They will argue that the government has failed on its own terms: it has failed to reduce debt. The trap is that if the government sets out its own plans to raise taxes and cut spending, then Labour will face more pressure to say what it would do. The party has yet to set out in any detail how it would cut the deficit and sooner or later it is going to have to make a decision.

So the bottom line for the Autumn Statement is a very simple question: Does it make the government more or less credible on the economy? Amid the flurry of figures and targets and pundits, that is the issue that matters.

James Landale Article written by James Landale James Landale Deputy political editor

Major praises 'drive' of immigrants

Former prime minister Sir John Major praises immigrants for having what he calls "the very Conservative instinct" of wanting to improve their lives.

Read full article

More on This Story

More from James


This entry is now closed for comments

Jump to comments pagination
  • rate this

    Comment number 71.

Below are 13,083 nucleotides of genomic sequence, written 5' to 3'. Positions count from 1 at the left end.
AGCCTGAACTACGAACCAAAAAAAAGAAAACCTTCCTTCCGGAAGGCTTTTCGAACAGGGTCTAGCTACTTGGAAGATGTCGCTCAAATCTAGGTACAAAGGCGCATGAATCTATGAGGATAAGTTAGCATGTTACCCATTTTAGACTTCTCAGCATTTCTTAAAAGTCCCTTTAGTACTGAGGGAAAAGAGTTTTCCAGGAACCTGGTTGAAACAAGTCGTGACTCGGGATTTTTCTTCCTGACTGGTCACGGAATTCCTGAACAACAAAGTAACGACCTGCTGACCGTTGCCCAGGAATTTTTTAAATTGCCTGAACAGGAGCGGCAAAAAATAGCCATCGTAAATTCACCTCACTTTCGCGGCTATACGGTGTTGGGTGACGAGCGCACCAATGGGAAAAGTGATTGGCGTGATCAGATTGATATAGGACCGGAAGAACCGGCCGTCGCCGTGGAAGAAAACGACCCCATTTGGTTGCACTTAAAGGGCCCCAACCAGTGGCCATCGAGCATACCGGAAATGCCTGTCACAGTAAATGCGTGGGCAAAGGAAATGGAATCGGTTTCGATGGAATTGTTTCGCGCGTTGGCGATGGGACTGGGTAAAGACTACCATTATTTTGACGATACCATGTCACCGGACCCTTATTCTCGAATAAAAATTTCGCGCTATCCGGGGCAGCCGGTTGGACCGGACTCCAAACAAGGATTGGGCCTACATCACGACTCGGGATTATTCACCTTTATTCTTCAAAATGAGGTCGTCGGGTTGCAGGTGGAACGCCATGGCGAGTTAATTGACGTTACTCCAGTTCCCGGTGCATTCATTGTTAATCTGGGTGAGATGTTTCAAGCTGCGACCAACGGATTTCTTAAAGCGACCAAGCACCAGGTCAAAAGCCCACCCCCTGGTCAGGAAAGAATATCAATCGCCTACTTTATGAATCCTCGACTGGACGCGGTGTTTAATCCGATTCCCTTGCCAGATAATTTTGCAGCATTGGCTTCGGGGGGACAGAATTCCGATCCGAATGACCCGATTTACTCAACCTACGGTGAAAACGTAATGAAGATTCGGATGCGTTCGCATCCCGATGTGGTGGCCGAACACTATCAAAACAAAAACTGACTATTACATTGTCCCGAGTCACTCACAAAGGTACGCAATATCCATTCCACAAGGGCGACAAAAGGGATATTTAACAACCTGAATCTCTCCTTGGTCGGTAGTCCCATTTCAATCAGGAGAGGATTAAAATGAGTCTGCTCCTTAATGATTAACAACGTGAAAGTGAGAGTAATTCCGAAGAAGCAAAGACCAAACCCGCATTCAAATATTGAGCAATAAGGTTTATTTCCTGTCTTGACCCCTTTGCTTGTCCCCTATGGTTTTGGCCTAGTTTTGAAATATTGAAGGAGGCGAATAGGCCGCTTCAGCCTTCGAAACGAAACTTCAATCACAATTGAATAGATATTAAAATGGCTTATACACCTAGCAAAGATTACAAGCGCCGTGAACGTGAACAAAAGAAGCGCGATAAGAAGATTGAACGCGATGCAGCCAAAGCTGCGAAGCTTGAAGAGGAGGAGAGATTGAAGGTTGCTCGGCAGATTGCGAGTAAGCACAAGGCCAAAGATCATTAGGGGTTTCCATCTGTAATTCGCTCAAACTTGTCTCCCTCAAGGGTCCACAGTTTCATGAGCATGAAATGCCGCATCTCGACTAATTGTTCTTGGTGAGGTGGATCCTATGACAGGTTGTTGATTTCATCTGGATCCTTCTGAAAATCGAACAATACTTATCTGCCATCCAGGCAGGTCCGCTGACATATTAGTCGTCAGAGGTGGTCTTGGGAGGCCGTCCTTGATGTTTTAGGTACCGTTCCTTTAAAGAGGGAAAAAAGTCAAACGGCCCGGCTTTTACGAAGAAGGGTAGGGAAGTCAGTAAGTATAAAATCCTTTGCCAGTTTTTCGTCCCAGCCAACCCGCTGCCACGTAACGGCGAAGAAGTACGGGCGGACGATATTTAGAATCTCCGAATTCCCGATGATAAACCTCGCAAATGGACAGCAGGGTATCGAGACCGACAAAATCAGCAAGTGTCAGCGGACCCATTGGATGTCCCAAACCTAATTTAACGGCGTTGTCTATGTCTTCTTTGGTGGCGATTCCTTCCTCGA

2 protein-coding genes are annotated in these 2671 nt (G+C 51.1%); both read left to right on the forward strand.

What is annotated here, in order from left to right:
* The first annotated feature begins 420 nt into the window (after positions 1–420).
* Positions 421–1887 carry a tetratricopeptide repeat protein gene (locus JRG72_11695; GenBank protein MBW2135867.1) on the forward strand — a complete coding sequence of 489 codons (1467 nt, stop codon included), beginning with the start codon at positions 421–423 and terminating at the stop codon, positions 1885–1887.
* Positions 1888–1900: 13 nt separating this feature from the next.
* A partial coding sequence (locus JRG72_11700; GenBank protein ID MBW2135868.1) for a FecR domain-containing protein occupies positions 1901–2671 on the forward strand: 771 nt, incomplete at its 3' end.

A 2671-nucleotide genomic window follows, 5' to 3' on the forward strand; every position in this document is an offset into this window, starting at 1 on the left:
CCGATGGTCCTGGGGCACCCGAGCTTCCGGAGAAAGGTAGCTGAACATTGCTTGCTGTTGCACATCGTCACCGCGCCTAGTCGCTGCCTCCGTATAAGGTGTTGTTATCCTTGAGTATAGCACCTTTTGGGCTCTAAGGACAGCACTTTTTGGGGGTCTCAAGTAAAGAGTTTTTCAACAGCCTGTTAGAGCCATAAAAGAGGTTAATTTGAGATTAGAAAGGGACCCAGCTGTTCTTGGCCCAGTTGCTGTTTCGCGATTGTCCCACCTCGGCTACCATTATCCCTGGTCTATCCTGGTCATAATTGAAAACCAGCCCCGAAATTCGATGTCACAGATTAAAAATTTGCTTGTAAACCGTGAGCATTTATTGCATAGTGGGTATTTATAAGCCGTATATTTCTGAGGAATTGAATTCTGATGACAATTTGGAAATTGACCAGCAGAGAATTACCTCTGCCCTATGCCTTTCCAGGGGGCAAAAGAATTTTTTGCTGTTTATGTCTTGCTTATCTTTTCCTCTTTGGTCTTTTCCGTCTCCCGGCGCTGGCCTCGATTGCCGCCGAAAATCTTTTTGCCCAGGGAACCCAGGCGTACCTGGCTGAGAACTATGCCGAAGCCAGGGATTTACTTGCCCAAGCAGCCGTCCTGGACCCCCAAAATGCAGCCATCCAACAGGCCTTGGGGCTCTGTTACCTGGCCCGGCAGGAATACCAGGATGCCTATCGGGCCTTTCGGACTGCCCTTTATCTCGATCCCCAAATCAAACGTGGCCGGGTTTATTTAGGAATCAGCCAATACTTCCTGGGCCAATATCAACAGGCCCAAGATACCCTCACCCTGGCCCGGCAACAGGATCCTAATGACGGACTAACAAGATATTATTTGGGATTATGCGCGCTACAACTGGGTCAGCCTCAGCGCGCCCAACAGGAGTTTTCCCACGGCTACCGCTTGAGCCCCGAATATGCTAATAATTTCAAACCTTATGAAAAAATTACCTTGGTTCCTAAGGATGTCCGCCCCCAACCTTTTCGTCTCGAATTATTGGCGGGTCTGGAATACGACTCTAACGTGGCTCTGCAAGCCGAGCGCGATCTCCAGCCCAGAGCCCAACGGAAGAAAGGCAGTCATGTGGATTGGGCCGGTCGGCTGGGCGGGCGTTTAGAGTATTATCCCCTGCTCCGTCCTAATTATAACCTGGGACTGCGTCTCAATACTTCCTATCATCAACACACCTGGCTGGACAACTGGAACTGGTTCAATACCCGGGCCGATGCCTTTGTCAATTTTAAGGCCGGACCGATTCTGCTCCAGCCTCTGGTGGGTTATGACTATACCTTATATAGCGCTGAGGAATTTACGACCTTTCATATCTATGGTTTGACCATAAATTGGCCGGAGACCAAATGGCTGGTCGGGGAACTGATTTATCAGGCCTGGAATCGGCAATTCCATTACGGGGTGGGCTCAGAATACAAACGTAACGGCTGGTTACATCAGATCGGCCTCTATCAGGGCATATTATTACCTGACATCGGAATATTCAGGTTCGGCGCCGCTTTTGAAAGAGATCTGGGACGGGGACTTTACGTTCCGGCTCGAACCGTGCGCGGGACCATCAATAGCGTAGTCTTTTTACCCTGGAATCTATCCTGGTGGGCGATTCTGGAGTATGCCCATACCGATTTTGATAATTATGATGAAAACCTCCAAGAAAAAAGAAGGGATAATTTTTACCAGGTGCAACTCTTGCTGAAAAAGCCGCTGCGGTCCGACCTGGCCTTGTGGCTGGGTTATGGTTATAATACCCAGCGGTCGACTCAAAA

This is a comprehensively misjudged piece of twaddle.
    I think Auntie expects her editors to write too much. The huge majority of us drift through life without ever having an original thought, or even a moderately interesting one. Why does Aunrie expect her editors to be any different?

  • rate this

    Comment number 70.

    The poem that I remember goes something like:
    'A socialist is a man [sic] who has yearnings
    For equal pay from unequal earnings.
    Be he knave or fool, or both, he is willing
    To take his pound and give you his shilling.'
    'A banker is a man who has yearnings
    For infinite pay from trivial earnings.
    Be he knave or fool, or both, he is willing
    To take all the cash and leave you a shilling'?

  • rate this

    Comment number 69.

    In my position is is obvious that this governments policies will not work because they have killed off opportunities. I had looked myself at starting a business, but now don't have the money to even be able to try. Next is to try to get some skills to work, but college courses are now hugely expensive no fee remission. Due to all opportunity having been destroyed I can only write a book...

  • rate this

    Comment number 68.

    What a load of b......., James Lansdale !
    0 out of 10 - go back to journo school asap.

  • rate this

    Comment number 67.

    The two gentlemen in this article know as much about running an economy as George Osborne and he only got the job because of his school friend having it in his gift.

  • rate this

    Comment number 66.